Thoko Moyo: So there are a couple of points that I want to come back to. I want to come back to this idea of owning your power, where the power sits. I want to come back to building a team just to explore that a little more. I think I’d love to hear a bit more about how you set out to build the team. But let’s go back to courage because within that as your own sort of background, your own story, start off by telling the story of your father’s personal courage at almost personal cost when he worked to try and integrate the housing in Baltimore. Tell us a little bit about that story.

Wendy Sherman: Sure. So my father was in residential real estate. My mother was largely a homemaker and incredibly supportive of helping my father build his business. And he went to a Rosh Hashanah service. Rosh Hashanah is one of the high holidays in the Jewish faith. And the Rabbi Morris Lieberman had just two weeks prior been arrested for trying to integrate an amusement park called Gwynn Oak Park just outside of Baltimore. This was a time when there weren’t open housing laws or civil rights laws as we know them today. And the rabbi thought he owed his congregation an explanation about why he was arrested. And he said that he had been at Dachau as a chaplain in the liberation of the concentration camp in World War II, and he wondered what ministers and priests had said to their congregations as Jews were being taken away. And he thought that in his time his responsibility was to end the degradation and discrimination of African Americans in Baltimore.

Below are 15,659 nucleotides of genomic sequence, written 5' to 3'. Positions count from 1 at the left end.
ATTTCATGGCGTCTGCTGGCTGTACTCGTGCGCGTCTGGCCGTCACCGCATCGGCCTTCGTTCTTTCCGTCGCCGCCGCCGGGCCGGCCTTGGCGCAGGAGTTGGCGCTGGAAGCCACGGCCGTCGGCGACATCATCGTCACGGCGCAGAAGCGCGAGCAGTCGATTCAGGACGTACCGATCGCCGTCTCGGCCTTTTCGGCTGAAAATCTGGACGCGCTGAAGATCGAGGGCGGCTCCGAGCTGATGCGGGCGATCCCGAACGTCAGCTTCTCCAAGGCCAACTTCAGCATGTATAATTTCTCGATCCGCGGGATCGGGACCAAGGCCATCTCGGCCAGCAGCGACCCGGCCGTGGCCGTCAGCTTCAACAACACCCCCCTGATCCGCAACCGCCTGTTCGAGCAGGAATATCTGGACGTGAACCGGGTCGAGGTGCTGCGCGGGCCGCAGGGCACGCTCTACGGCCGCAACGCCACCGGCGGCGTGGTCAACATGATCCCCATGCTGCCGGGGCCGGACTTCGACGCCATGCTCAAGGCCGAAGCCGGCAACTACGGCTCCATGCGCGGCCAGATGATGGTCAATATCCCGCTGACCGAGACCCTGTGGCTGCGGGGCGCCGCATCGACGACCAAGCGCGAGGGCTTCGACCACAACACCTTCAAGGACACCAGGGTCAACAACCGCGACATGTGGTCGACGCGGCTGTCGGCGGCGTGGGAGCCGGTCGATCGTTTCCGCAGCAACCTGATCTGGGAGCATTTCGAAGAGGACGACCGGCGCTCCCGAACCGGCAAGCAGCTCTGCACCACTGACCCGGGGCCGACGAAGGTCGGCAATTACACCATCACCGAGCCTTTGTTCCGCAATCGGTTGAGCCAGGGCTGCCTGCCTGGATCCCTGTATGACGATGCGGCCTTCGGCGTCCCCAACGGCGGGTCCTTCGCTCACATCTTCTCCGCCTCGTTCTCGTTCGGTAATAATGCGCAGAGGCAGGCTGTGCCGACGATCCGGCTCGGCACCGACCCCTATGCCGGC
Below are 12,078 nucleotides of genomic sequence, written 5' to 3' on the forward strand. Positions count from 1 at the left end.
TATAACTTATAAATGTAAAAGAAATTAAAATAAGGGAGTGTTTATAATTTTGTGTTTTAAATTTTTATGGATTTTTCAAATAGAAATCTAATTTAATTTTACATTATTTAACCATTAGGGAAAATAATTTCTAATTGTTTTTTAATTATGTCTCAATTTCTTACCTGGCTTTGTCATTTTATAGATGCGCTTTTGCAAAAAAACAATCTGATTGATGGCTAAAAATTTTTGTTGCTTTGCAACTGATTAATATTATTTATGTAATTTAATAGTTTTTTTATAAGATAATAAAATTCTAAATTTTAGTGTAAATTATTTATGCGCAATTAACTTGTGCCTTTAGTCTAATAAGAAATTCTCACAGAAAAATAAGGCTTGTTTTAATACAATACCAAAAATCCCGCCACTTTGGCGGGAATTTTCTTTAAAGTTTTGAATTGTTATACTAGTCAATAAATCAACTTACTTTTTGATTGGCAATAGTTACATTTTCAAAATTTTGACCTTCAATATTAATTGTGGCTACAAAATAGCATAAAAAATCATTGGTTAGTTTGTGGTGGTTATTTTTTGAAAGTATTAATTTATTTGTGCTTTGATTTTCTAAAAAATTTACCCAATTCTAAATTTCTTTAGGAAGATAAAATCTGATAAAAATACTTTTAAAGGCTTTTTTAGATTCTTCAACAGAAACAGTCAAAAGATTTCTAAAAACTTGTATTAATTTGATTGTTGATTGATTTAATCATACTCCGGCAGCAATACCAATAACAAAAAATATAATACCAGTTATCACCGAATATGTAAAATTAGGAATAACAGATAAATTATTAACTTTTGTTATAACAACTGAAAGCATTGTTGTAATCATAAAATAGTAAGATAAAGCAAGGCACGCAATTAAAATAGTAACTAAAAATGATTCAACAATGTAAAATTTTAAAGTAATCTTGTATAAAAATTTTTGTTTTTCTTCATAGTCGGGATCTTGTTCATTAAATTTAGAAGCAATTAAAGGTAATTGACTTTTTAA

My father was incredibly moved by the sermon and went to see the rabbi and said, “What can I do to help?” And the rabbi said, “Well, you’re more powerful than any minister or priest or rabbi; you could advertise the houses that you sell to anyone who wanted to buy them.” And my father said, “If I do that, I will be run out of town. And the rabbi said, “Well, you asked me what you could do; this is what you can do.” And he and my mother talked about it and he decided to do it. And so within a month he advertised all of his houses as long as someone was willing to sell to anyone who wanted to buy. Within six months, my father had lost 60 percent of all of his listings.

Thoko Moyo: 60 percent.

Wendy Sherman: 60 percent. By the end of the 60s he had to close his business …

Thoko Moyo: And it was quite a successful business …